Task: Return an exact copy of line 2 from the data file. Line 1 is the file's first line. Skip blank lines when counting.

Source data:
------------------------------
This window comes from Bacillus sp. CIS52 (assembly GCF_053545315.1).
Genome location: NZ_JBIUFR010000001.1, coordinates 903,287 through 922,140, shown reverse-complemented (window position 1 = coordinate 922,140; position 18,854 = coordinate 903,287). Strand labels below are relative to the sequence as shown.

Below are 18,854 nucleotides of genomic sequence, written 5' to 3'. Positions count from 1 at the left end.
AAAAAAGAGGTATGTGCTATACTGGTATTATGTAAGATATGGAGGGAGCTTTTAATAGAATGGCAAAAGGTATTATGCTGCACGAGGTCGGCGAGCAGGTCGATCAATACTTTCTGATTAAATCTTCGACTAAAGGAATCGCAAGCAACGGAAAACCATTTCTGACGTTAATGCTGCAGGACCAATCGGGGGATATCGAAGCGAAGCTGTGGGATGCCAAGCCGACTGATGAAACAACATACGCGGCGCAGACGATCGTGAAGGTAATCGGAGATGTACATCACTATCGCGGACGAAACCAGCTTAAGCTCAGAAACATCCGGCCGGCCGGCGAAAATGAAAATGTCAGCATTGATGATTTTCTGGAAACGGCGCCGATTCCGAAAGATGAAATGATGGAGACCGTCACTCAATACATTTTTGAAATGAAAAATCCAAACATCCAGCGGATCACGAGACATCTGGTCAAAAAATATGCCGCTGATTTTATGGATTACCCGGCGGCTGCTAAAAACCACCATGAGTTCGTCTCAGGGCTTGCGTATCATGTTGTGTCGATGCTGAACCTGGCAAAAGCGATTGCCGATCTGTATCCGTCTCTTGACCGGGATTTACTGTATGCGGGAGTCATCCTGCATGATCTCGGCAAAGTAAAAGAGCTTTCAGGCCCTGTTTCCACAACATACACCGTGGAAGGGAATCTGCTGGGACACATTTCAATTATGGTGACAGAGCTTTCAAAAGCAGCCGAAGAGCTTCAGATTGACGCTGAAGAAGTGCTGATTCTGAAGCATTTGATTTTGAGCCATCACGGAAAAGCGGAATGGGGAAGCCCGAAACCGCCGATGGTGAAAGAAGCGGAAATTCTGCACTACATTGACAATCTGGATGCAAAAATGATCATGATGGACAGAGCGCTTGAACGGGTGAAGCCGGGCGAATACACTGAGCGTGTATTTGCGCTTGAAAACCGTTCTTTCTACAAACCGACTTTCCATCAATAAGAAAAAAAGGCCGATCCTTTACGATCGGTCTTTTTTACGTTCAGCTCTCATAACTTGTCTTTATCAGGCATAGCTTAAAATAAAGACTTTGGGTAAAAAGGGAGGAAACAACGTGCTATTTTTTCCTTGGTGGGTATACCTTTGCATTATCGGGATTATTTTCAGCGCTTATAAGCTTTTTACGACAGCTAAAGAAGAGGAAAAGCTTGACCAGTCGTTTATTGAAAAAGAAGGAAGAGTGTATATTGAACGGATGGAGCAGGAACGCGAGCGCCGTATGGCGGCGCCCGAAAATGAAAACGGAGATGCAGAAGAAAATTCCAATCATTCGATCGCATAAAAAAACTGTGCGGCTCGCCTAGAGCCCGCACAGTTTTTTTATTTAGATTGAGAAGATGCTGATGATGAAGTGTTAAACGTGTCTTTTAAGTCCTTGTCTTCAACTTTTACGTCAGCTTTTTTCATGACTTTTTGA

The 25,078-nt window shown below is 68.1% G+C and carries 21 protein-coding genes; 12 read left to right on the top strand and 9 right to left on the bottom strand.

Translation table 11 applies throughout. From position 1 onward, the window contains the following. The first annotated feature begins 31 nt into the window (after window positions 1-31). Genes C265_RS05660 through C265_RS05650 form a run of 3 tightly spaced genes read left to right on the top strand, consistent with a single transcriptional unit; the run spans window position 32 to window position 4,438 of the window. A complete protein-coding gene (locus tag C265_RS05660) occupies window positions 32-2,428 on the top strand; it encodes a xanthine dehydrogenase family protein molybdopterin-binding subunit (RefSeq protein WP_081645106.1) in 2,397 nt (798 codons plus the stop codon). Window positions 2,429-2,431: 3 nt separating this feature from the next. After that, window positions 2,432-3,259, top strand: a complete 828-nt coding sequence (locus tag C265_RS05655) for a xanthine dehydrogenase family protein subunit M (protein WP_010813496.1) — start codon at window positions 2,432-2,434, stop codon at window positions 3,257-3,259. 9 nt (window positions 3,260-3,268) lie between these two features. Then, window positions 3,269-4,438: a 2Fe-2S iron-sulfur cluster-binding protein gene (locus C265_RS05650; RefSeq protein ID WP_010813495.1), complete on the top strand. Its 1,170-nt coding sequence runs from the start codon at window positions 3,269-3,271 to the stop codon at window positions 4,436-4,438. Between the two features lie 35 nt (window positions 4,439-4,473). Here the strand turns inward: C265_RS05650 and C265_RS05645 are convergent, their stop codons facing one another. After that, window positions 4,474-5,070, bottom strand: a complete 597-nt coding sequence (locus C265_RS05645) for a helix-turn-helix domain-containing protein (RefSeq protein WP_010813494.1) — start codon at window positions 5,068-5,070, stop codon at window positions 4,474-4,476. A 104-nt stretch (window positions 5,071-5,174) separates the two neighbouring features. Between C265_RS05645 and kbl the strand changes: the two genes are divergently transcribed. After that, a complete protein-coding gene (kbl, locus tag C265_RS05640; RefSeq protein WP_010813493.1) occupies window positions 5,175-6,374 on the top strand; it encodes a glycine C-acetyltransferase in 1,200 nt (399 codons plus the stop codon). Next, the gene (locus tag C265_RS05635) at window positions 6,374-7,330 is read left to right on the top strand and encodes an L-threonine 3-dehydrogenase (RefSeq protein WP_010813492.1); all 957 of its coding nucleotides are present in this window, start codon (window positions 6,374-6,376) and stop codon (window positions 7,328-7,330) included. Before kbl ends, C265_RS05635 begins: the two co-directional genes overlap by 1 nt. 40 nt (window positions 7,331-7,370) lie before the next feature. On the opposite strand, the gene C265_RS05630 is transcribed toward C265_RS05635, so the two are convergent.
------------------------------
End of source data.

Genome location: NZ_JBIUFR010000001.1, coordinates 903,287 through 922,140, shown reverse-complemented (window position 1 = coordinate 922,140; position 18,854 = coordinate 903,287). Strand labels below are relative to the sequence as shown.